Certainly for some tasks or life ambitions it may make perfect sense to hold onto your how ideas.


Even so, it doesn’t change the fact that the more you choose to value how ideas the more you put yourself at risk for feeling that you won’t get what you want – especially if your process isn’t unfolding the way you thought it should.  When things don’t happen as you imagine them to, you might question the possibility of your what entirely – you might even question yourself – and that will just threaten your self-esteem, clarity, confidence, and ability to feel connected to a sense of purpose.


So what’s the right measure of value for how vs what?  Well there is no right answer – there is only your answer.  In any process or situation, explore the value you have for both your what and your how.  Just ask yourself…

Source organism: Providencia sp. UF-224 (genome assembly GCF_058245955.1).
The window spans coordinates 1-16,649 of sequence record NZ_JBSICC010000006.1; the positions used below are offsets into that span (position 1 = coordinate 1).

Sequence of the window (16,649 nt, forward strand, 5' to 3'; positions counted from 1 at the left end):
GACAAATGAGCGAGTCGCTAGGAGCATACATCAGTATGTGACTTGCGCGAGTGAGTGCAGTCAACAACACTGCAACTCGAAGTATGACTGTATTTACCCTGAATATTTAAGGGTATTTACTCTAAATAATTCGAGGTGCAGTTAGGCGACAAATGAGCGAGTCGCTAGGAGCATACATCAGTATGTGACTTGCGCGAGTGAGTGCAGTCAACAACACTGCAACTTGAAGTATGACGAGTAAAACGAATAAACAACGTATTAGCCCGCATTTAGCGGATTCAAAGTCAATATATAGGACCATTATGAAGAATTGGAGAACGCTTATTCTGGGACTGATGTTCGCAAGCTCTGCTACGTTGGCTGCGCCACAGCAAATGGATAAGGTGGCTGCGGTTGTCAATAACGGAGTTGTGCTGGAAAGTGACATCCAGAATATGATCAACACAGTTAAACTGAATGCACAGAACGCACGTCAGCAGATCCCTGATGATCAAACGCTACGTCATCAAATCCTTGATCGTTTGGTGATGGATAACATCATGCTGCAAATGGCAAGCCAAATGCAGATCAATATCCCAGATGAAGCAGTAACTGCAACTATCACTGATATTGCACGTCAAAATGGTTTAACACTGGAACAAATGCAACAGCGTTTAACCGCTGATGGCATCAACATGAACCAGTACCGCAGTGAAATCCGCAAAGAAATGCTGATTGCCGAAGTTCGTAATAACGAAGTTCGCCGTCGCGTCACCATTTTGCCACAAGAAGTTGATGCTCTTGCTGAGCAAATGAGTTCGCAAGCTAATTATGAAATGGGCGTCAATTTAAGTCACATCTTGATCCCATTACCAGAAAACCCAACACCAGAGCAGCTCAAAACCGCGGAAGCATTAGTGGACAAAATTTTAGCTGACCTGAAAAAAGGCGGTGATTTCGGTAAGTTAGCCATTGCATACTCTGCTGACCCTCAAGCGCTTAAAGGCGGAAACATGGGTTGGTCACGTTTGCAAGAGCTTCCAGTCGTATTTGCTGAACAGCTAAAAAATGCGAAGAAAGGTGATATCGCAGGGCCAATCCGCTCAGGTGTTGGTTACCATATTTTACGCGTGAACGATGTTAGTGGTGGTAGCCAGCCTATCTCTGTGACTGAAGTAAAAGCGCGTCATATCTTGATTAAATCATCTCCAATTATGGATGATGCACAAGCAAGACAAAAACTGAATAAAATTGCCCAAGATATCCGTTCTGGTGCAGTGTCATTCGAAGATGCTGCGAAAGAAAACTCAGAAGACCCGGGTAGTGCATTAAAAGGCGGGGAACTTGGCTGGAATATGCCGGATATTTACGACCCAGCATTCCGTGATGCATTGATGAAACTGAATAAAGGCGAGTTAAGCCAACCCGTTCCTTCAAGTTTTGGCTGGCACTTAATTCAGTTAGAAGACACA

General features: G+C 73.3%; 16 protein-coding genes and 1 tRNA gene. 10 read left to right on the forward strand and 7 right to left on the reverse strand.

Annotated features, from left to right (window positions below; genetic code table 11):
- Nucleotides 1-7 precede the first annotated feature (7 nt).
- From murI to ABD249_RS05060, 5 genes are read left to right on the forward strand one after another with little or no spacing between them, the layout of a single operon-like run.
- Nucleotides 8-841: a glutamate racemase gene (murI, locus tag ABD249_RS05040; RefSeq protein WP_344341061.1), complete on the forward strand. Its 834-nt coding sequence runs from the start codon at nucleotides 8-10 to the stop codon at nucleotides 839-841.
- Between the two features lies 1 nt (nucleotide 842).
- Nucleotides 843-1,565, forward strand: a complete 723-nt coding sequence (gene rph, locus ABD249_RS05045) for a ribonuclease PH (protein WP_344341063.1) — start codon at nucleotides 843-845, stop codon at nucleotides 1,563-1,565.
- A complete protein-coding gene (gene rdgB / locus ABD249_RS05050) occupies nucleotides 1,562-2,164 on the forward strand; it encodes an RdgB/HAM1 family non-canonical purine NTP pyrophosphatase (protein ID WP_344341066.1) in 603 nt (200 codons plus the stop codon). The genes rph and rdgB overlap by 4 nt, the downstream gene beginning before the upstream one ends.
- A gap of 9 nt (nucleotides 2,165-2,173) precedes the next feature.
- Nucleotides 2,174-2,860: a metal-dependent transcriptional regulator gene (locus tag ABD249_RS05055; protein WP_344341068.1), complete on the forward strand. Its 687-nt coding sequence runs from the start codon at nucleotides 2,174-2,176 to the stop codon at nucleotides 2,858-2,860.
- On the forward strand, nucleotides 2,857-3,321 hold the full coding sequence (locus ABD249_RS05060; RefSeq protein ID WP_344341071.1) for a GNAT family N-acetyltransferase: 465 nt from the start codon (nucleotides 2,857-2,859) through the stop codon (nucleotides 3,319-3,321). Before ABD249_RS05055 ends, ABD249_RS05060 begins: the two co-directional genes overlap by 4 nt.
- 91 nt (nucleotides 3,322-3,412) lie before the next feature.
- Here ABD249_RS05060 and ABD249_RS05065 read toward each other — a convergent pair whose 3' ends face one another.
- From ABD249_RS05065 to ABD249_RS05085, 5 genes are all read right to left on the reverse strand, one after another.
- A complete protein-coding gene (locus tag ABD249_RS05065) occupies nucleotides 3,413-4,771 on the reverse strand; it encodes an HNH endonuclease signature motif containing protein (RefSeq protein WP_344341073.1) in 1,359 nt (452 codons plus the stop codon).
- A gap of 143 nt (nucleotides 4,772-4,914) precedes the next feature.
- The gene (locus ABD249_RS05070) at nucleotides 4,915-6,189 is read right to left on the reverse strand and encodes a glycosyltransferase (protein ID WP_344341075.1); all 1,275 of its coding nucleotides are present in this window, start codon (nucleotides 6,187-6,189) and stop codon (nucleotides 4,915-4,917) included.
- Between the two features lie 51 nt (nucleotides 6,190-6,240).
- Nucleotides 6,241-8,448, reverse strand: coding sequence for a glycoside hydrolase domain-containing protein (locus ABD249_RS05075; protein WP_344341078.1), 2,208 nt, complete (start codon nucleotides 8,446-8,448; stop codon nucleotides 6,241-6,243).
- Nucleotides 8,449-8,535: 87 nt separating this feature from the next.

“Am I open to some kind of a process, confident of a specific reward? Or am I open to some kind of a reward, confident of a specific process?”


In other words, are you willing to accept various ways in which your what could come, or are you determined to have the process – the how – be a certain way, even if it means a different reward? Because the fastest, most ideal path to your what may be very different than your initial how ideas.

About Gina Calvano

Gina Calvano is a certified coach and Senior Professional in Human Resources, with over 20 years of experience as a talent management professional in both the private and non-profit sectors. With a unique approach, she combines her strategic corporate expertise and accreditations with metaphysics and transformational thinking which has resulted in people all over the world feeling good about themselves and connected to a sense of purpose.

She created the Success Readiness Bootcamp™, a step by step process that enables people to easily discover their unique talents and abilities and match them to majors, jobs, industries and leisure pursuits. Gina is also the co-author of Breakthrough! Inspirational Strategies for an Audaciously Authentic Life with NY Times Best Selling Authors Marci Shimoff, Janet Bray Attwood and Chris Attwood and Powerful Connections Made Easy™ with Aprille Trupiano, and is currently working on her next book — Caged in My Cube: The Turnaround Guide For Loving The Job You Hate.